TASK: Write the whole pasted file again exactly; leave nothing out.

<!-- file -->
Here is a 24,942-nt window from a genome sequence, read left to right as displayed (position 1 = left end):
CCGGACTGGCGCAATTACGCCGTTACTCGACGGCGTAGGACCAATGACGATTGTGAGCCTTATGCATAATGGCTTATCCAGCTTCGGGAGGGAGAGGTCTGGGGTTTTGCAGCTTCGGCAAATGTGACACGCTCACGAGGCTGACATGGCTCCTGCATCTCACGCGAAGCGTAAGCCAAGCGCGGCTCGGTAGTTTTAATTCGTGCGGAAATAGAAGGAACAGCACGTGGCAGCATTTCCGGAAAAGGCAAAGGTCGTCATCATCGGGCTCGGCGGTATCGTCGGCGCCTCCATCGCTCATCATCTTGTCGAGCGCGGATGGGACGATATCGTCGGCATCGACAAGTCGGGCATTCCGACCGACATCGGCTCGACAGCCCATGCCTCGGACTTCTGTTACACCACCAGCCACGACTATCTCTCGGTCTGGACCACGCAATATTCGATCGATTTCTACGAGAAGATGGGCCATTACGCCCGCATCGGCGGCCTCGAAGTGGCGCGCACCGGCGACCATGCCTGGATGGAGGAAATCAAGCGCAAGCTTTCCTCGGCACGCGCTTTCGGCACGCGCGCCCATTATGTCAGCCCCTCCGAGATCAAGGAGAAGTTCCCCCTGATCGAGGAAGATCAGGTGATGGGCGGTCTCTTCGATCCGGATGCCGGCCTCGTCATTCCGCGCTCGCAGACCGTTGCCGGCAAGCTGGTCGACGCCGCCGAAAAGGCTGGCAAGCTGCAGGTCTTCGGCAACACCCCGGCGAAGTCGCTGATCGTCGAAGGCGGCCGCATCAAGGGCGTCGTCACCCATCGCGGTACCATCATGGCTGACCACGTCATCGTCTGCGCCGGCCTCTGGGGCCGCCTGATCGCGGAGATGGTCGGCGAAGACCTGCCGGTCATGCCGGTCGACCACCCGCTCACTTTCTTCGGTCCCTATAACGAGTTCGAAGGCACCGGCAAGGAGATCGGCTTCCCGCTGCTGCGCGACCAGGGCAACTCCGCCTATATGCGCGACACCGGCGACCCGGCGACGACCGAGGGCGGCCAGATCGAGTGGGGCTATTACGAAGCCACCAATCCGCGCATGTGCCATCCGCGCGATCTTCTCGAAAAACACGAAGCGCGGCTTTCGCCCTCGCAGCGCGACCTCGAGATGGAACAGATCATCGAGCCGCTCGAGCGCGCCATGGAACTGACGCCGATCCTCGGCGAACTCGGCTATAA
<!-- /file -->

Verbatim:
Here is a 24,942-nt window from a genome sequence, read left to right as displayed (position 1 = left end):
CCGGACTGGCGCAATTACGCCGTTACTCGACGGCGTAGGACCAATGACGATTGTGAGCCTTATGCATAATGGCTTATCCAGCTTCGGGAGGGAGAGGTCTGGGGTTTTGCAGCTTCGGCAAATGTGACACGCTCACGAGGCTGACATGGCTCCTGCATCTCACGCGAAGCGTAAGCCAAGCGCGGCTCGGTAGTTTTAATTCGTGCGGAAATAGAAGGAACAGCACGTGGCAGCATTTCCGGAAAAGGCAAAGGTCGTCATCATCGGGCTCGGCGGTATCGTCGGCGCCTCCATCGCTCATCATCTTGTCGAGCGCGGATGGGACGATATCGTCGGCATCGACAAGTCGGGCATTCCGACCGACATCGGCTCGACAGCCCATGCCTCGGACTTCTGTTACACCACCAGCCACGACTATCTCTCGGTCTGGACCACGCAATATTCGATCGATTTCTACGAGAAGATGGGCCATTACGCCCGCATCGGCGGCCTCGAAGTGGCGCGCACCGGCGACCATGCCTGGATGGAGGAAATCAAGCGCAAGCTTTCCTCGGCACGCGCTTTCGGCACGCGCGCCCATTATGTCAGCCCCTCCGAGATCAAGGAGAAGTTCCCCCTGATCGAGGAAGATCAGGTGATGGGCGGTCTCTTCGATCCGGATGCCGGCCTCGTCATTCCGCGCTCGCAGACCGTTGCCGGCAAGCTGGTCGACGCCGCCGAAAAGGCTGGCAAGCTGCAGGTCTTCGGCAACACCCCGGCGAAGTCGCTGATCGTCGAAGGCGGCCGCATCAAGGGCGTCGTCACCCATCGCGGTACCATCATGGCTGACCACGTCATCGTCTGCGCCGGCCTCTGGGGCCGCCTGATCGCGGAGATGGTCGGCGAAGACCTGCCGGTCATGCCGGTCGACCACCCGCTCACTTTCTTCGGTCCCTATAACGAGTTCGAAGGCACCGGCAAGGAGATCGGCTTCCCGCTGCTGCGCGACCAGGGCAACTCCGCCTATATGCGCGACACCGGCGACCCGGCGACGACCGAGGGCGGCCAGATCGAGTGGGGCTATTACGAAGCCACCAATCCGCGCATGTGCCATCCGCGCGATCTTCTCGAAAAACACGAAGCGCGGCTTTCGCCCTCGCAGCGCGACCTCGAGATGGAACAGATCATCGAGCCGCTCGAGCGCGCCATGGAACTGACGCCGATCCTCGGCGAACTCGGCTATAA